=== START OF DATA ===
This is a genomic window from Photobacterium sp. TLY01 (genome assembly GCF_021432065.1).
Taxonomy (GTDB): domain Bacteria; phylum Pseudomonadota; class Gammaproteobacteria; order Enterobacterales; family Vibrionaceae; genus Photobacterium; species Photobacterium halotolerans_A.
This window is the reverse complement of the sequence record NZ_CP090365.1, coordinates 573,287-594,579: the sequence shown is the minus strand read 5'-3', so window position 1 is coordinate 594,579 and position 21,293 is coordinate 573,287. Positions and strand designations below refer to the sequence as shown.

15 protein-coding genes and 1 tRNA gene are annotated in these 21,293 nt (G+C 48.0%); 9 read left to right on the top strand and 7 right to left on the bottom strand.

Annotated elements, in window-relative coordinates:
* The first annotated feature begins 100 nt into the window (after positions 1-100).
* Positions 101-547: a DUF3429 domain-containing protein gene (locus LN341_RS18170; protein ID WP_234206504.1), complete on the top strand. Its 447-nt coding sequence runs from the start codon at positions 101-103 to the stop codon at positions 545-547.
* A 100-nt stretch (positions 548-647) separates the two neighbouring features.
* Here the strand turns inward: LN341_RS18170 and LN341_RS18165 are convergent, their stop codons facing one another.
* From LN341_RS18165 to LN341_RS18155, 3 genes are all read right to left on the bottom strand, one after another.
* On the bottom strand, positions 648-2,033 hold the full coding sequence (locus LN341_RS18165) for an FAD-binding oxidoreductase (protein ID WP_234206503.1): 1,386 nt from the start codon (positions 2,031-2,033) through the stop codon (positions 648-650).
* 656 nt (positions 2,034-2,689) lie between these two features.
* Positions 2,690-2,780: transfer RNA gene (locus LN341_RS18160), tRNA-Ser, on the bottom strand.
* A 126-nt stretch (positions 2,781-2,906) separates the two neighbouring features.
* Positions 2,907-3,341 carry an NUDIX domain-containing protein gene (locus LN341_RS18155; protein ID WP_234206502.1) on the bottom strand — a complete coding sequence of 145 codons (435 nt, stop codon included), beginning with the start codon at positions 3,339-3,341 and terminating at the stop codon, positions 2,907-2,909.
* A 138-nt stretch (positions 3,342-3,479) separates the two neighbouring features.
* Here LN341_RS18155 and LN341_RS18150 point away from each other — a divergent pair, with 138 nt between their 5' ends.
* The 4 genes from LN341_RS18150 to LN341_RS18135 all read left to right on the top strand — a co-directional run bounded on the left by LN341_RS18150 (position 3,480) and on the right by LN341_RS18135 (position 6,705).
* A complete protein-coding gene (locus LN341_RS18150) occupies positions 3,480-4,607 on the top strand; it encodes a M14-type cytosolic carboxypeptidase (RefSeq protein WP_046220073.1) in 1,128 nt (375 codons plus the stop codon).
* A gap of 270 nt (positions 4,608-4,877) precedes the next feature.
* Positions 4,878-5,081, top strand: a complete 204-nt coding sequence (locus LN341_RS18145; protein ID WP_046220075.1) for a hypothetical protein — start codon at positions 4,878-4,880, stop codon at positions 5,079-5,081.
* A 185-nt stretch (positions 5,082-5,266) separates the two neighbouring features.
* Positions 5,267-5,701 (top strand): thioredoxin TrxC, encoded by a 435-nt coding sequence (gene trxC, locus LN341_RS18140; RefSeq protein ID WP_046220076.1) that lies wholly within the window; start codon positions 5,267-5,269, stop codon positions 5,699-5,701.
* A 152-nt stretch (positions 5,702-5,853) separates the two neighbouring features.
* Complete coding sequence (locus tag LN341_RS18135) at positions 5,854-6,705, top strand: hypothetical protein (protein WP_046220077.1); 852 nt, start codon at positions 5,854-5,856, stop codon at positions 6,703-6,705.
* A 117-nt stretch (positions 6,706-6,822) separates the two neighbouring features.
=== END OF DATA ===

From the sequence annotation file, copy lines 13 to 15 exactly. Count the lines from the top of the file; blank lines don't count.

* Positions 2,690-2,780: transfer RNA gene (locus LN341_RS18160), tRNA-Ser, on the bottom strand.
* A 126-nt stretch (positions 2,781-2,906) separates the two neighbouring features.
* Positions 2,907-3,341 carry an NUDIX domain-containing protein gene (locus LN341_RS18155; protein ID WP_234206502.1) on the bottom strand — a complete coding sequence of 145 codons (435 nt, stop codon included), beginning with the start codon at positions 3,339-3,341 and terminating at the stop codon, positions 2,907-2,909.